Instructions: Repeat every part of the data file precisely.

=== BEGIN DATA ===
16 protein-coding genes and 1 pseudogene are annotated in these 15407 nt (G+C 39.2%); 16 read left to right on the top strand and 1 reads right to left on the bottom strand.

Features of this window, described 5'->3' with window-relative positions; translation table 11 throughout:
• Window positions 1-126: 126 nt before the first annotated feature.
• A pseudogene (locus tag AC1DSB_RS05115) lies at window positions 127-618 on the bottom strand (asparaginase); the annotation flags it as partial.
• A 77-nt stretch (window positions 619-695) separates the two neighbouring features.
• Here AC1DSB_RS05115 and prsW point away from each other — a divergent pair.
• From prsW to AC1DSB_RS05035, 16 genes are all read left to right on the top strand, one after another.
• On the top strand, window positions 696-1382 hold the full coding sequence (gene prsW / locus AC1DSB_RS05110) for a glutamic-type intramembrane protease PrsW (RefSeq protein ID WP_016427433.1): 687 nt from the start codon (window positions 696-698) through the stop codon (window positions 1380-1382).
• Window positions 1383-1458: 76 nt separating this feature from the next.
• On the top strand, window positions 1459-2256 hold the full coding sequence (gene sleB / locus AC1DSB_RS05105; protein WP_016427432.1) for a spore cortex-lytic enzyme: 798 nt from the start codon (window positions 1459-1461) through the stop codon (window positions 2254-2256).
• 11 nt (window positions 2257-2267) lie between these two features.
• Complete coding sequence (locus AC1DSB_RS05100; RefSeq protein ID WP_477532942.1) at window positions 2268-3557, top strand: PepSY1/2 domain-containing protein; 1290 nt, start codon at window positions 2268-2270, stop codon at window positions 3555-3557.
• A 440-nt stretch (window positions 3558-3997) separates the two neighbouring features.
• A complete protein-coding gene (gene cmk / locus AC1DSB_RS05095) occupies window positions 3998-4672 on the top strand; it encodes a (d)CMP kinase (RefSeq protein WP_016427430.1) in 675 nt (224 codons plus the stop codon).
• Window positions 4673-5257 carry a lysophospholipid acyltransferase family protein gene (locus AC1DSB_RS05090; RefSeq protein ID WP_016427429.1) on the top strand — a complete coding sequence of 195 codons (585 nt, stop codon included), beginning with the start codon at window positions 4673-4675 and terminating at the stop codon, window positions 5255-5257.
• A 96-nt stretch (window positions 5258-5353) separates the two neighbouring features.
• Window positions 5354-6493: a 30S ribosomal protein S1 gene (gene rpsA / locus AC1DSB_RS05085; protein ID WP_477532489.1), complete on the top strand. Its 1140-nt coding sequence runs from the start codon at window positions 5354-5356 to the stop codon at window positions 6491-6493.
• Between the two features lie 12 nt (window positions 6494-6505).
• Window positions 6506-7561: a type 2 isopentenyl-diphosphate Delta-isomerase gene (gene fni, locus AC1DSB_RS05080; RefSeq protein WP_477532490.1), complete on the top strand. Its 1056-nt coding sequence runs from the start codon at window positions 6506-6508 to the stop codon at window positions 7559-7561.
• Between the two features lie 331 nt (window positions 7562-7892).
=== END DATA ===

16 protein-coding genes and 1 pseudogene are annotated in these 15407 nt (G+C 39.2%); 16 read left to right on the top strand and 1 reads right to left on the bottom strand.

Features of this window, described 5'->3' with window-relative positions; translation table 11 throughout:
• Window positions 1-126: 126 nt before the first annotated feature.
• A pseudogene (locus tag AC1DSB_RS05115) lies at window positions 127-618 on the bottom strand (asparaginase); the annotation flags it as partial.
• A 77-nt stretch (window positions 619-695) separates the two neighbouring features.
• Here AC1DSB_RS05115 and prsW point away from each other — a divergent pair.
• From prsW to AC1DSB_RS05035, 16 genes are all read left to right on the top strand, one after another.
• On the top strand, window positions 696-1382 hold the full coding sequence (gene prsW / locus AC1DSB_RS05110) for a glutamic-type intramembrane protease PrsW (RefSeq protein ID WP_016427433.1): 687 nt from the start codon (window positions 696-698) through the stop codon (window positions 1380-1382).
• Window positions 1383-1458: 76 nt separating this feature from the next.
• On the top strand, window positions 1459-2256 hold the full coding sequence (gene sleB / locus AC1DSB_RS05105; protein WP_016427432.1) for a spore cortex-lytic enzyme: 798 nt from the start codon (window positions 1459-1461) through the stop codon (window positions 2254-2256).
• 11 nt (window positions 2257-2267) lie between these two features.
• Complete coding sequence (locus AC1DSB_RS05100; RefSeq protein ID WP_477532942.1) at window positions 2268-3557, top strand: PepSY1/2 domain-containing protein; 1290 nt, start codon at window positions 2268-2270, stop codon at window positions 3555-3557.
• A 440-nt stretch (window positions 3558-3997) separates the two neighbouring features.
• A complete protein-coding gene (gene cmk / locus AC1DSB_RS05095) occupies window positions 3998-4672 on the top strand; it encodes a (d)CMP kinase (RefSeq protein WP_016427430.1) in 675 nt (224 codons plus the stop codon).
• Window positions 4673-5257 carry a lysophospholipid acyltransferase family protein gene (locus AC1DSB_RS05090; RefSeq protein ID WP_016427429.1) on the top strand — a complete coding sequence of 195 codons (585 nt, stop codon included), beginning with the start codon at window positions 4673-4675 and terminating at the stop codon, window positions 5255-5257.
• A 96-nt stretch (window positions 5258-5353) separates the two neighbouring features.
• Window positions 5354-6493: a 30S ribosomal protein S1 gene (gene rpsA / locus AC1DSB_RS05085; protein ID WP_477532489.1), complete on the top strand. Its 1140-nt coding sequence runs from the start codon at window positions 5354-5356 to the stop codon at window positions 6491-6493.
• Between the two features lie 12 nt (window positions 6494-6505).
• Window positions 6506-7561: a type 2 isopentenyl-diphosphate Delta-isomerase gene (gene fni, locus AC1DSB_RS05080; RefSeq protein WP_477532490.1), complete on the top strand. Its 1056-nt coding sequence runs from the start codon at window positions 6506-6508 to the stop codon at window positions 7559-7561.
• Between the two features lie 331 nt (window positions 7562-7892).